I was somewhat ridiculed for taking this shot. "That's not a bird, Jim" and other such stuff. No kidding. It's an Eastern Fox Squirrel, and quite a good looking beast. A lunker of a squirrel, our largest. Their orangish-brown plumelike brush of a tail is remarkable, bigger than the rest of the animal.
We ran into this outstanding clump of what I believe are Golden Pholiota mushrooms in the woods at Mentor Lagoons. I tried to get McCarty to eat one in order that the rest of the group could observe to see what side effects there might be. No go, he wouldn't do it. I don't think this is one of those killer 'shrooms, anyway.
Unfortunately, my camera was still set to macro from the mushroom photo shoot when this Red Fox trotted out onto the trail, hence the blurriness of the photo. It's always exciting to see one of these common but seldom seen mammals, and this one gave us all some great looks before turning tail and trotting off down the path.This is the Wake Robin Trail at Mentor Marsh, owned and managed by the Cleveland Museum of Natural History. The museum, Jim Bissell, and his staff are to be commended for their fine restoration work here. The area aroud this boardwalk used to be a dense jungle of Giant Reed, Phragmites australis, which can still be seen on the left. Once this Eurasian grass takes hold, it chokes out most other plant diversity. Bissell et al have cleared out a big swath, allowing the natives to flourish. And with increased native plant diversity comes a big increase in birds and other animals. It was here that we had bird of the day, Nelson's Sharp-tailed Sparrow.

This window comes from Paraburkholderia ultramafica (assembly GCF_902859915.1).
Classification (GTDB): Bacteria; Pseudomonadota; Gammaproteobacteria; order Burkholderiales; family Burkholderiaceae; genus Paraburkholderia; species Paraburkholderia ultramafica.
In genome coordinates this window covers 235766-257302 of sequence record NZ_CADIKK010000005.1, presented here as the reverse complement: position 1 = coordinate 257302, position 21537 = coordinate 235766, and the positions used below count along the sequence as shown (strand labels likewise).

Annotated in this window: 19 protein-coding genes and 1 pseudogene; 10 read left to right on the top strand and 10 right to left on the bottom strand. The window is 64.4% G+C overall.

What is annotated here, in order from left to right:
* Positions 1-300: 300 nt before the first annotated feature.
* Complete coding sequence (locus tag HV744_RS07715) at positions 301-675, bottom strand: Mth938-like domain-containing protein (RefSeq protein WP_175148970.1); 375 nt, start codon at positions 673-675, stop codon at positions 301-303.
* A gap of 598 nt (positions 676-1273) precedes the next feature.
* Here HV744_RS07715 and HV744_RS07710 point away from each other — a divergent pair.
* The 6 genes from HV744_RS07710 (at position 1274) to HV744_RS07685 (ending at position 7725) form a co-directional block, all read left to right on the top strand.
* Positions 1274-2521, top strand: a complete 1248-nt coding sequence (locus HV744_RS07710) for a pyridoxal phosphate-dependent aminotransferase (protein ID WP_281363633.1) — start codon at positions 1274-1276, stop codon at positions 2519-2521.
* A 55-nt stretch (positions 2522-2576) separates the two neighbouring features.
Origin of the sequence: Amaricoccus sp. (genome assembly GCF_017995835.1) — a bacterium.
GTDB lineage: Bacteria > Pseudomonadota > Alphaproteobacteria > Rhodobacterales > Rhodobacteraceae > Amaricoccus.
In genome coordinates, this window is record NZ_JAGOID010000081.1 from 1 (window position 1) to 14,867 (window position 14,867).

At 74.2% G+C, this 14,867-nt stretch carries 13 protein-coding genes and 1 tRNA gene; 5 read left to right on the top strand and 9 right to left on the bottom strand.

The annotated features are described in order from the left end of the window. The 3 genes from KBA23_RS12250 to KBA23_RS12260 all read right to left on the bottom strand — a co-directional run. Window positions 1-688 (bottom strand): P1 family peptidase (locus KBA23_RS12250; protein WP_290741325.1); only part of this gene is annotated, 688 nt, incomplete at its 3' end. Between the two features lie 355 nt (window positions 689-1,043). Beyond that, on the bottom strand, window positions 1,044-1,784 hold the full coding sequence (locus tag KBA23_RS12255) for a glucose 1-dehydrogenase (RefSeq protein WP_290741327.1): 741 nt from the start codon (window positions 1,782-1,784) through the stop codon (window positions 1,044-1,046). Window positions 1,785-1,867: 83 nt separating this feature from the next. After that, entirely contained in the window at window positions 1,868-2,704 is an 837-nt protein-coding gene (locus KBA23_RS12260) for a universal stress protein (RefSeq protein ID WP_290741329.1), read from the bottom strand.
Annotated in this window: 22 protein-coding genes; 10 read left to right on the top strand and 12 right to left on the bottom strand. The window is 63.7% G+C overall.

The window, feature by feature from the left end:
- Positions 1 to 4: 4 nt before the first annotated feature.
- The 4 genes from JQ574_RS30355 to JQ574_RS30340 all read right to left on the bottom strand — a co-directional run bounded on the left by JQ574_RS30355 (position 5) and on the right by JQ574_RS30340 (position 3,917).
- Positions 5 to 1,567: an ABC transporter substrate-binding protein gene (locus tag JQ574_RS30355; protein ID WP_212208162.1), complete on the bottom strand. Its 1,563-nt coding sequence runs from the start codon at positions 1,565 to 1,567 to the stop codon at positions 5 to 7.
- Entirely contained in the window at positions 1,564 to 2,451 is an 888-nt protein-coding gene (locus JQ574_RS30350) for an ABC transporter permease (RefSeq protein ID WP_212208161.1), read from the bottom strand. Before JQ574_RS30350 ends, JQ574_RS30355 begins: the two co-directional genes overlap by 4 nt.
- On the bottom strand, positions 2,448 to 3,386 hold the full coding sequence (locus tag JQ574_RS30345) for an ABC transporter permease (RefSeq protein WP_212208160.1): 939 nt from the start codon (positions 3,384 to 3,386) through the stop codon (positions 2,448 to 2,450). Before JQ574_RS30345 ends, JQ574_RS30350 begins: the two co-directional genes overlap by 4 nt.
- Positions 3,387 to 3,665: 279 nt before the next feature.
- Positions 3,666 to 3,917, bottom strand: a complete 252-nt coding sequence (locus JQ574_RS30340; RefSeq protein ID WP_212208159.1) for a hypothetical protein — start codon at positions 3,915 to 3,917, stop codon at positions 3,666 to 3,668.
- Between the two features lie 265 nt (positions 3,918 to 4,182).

All in all, a great day.